“I have heard it said that peace brings riches; riches bring pride; pride brings anger; anger brings war; war brings poverty; poverty brings humanity; humanity brings peace; peace, as I have said, brings riches, and so the world’s affairs go round.” (Italian historian Luigi da Porto, 1509)

“To wage war, you need first of all money; second, you need money; and third, you also need money.” (Prince Montecuccolli of the Hapsburg court (1609-1680).

“The crowd is unable to digest scientific facts, which it scorns and misuses to its own detriment and that of the wise. Let not pearls, then, be thrown to swine.” (Roger Bacon (1214-1292), explaining why he hid his formula for gunpowder in a cryptogram)

“Wars are not paid for in wartime, the bill comes later.” (Benjamin Franklin)

“I don’t want to set fire to any town, and I don’t know any other use of rockets.” (The Duke of Wellington, following the burning of Copenhagen by 25,000 British rockets in 1806.)

“I begin to regard the death and mangling of a couple thousand men as a small affair, a king of morning dash.” (General Sherman to his wife, Ellen, in a letter dated June 30, 1864)

“If the people raise a howl against my barbarity and cruelty, I will answer that war is war, and not popularity-seeking. If they want peace, they and their relatives must stop the war.” (General Sherman to General Halleck, September 4, 1864, justifying his scorched-earth policy)

“The main thing in true strategy is simply this: first deal as hard blows at the enemy’s soldiers as possible, and then cause so much suffering to the inhabitants of a country that they will long for peace and press their Government to make it. Nothing should be left to the people but eyes to lament the war.” (General Philip Sheridan (1831-1888)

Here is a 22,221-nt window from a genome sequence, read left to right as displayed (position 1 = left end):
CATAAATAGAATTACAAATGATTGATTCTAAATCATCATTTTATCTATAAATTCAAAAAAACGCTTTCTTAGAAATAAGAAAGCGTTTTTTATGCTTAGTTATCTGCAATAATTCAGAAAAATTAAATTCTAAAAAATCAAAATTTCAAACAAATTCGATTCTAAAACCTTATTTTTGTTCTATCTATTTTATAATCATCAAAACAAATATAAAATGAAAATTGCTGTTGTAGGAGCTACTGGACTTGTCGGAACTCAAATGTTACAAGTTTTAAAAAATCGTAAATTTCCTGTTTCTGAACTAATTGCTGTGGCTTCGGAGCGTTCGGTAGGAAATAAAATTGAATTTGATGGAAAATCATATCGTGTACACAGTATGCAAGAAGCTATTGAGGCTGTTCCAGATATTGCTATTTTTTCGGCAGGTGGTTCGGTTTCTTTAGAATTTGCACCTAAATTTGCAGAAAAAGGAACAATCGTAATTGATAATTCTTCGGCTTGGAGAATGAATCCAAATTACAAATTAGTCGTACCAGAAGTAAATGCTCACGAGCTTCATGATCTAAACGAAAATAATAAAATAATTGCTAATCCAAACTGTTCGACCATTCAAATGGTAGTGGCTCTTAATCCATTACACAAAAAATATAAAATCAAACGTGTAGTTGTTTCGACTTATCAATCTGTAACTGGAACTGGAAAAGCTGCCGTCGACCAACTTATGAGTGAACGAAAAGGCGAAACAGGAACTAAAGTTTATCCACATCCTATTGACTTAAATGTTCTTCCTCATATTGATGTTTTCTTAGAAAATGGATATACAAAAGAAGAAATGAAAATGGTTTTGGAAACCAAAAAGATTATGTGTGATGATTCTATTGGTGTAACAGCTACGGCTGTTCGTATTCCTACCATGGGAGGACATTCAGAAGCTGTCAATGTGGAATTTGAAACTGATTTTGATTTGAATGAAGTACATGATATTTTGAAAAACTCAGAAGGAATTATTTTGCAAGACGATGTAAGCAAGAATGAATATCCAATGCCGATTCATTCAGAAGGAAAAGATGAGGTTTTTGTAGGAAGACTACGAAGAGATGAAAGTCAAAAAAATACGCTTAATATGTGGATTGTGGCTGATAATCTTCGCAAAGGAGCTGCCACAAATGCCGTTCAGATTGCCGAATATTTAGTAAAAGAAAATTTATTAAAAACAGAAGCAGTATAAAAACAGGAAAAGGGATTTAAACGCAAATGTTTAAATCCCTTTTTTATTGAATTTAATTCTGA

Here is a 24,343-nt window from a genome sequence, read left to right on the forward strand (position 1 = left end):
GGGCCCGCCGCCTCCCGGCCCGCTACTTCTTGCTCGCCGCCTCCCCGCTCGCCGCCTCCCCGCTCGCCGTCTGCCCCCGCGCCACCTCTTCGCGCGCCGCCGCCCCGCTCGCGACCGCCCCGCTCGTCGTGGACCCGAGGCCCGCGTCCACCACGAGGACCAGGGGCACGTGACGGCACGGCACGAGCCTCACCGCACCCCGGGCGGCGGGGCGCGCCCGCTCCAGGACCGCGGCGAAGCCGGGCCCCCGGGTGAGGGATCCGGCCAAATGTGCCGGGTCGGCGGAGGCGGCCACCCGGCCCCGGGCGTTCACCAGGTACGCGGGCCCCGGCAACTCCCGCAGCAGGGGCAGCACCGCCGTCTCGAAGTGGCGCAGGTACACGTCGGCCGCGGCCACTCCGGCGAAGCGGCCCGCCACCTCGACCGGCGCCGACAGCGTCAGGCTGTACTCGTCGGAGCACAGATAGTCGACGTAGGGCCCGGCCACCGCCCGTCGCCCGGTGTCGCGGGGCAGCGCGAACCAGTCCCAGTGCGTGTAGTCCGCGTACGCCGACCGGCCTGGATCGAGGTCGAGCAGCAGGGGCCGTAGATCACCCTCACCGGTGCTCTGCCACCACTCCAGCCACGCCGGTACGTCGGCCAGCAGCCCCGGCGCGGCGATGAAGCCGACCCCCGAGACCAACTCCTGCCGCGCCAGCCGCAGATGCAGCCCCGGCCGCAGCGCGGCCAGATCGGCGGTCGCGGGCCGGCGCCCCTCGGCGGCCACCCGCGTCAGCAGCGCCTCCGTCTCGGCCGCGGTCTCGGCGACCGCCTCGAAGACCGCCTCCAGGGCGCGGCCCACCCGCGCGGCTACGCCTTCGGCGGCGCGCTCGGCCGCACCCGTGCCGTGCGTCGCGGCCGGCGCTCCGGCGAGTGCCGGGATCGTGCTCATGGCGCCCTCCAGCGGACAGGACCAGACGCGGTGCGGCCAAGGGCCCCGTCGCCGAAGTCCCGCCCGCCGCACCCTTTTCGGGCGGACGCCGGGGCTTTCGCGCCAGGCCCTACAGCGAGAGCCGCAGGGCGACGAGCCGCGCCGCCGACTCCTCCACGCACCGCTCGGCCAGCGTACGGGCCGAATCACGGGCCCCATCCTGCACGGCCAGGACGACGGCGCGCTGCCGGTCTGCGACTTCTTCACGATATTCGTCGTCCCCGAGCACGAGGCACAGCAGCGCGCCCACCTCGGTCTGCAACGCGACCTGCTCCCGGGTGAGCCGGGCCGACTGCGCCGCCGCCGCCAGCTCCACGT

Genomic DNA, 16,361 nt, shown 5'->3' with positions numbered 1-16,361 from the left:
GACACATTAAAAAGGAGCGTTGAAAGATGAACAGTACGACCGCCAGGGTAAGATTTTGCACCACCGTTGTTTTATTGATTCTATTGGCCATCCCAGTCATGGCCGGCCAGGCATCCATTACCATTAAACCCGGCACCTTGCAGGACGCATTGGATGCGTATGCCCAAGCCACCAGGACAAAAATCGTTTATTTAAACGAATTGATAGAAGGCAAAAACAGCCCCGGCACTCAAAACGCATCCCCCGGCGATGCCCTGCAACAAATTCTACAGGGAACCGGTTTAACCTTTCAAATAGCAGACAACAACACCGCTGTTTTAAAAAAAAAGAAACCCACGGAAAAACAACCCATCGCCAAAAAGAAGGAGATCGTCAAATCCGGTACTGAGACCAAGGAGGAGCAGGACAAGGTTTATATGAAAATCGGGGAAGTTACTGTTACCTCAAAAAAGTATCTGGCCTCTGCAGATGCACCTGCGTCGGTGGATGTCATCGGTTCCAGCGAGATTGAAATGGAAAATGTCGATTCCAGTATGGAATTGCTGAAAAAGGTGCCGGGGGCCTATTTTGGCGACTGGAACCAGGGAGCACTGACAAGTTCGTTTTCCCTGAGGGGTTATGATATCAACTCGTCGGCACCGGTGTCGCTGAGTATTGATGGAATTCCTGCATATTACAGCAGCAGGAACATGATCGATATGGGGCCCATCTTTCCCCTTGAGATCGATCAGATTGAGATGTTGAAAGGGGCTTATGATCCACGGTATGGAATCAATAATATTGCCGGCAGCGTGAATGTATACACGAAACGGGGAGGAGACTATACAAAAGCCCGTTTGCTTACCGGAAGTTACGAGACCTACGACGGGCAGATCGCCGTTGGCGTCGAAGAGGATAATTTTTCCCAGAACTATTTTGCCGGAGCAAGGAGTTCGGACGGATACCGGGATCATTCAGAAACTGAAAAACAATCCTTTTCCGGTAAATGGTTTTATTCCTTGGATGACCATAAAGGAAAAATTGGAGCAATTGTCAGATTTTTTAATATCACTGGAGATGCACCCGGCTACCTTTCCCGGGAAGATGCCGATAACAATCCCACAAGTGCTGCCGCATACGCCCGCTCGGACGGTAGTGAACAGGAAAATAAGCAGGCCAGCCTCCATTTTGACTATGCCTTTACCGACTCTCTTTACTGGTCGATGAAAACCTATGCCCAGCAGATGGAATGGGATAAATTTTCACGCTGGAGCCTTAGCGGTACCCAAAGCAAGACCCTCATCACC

“It is useless to delude ourselves. All the restrictions, all the international agreements made during peacetime re fated to be swept away like dried leaves on the winds of war.” (Italian theorist of air power and strategic bombing, Gen. Giulio Douhet, 1928)

“Sixty percent of the bombs dropped are not accounted for, less than one percent have hit the aiming point and about three percent [land] within 500 feet.” (Letter from then-Colonel Curtis LeMay to an old friend, January 12, 1943, describing difficulties bombing German targets accurately.)

“We should never allow the history of this war to convict us of throwing the strategic bomber at the man in the street.” (Gen. Ira C. Eaker, commander of the Eighth Air Force in Britain during WW2, in a letter of January 1, 1945.)

[Captain Robert] Lewis, co-pilot of the Enola Gay, silently wrote in his log of the mission, “My God, what have we done?”

“Hundreds of injured people who were trying to escape to the hills passed our house. The sight of them was almost unbearable. Their faces and hands were burnt and swollen; and great sheets of skin had peeled away from their tissues to hang down like rags on a scarecrow. They moved like ants.” (Dr. Tabuchi, reporting on what happened to him in Hiroshima on August 6, 1945).

“Mr. President, I have blood on my hands.” (Scientist Robert Oppenheimer to Truman in 1946.)

(Total War: What it is, How it Got That Way, Thomas Powers and Ruthven Tremain, William Morrow & Company, 1988, excepts pp. 17; 24-27; 37 49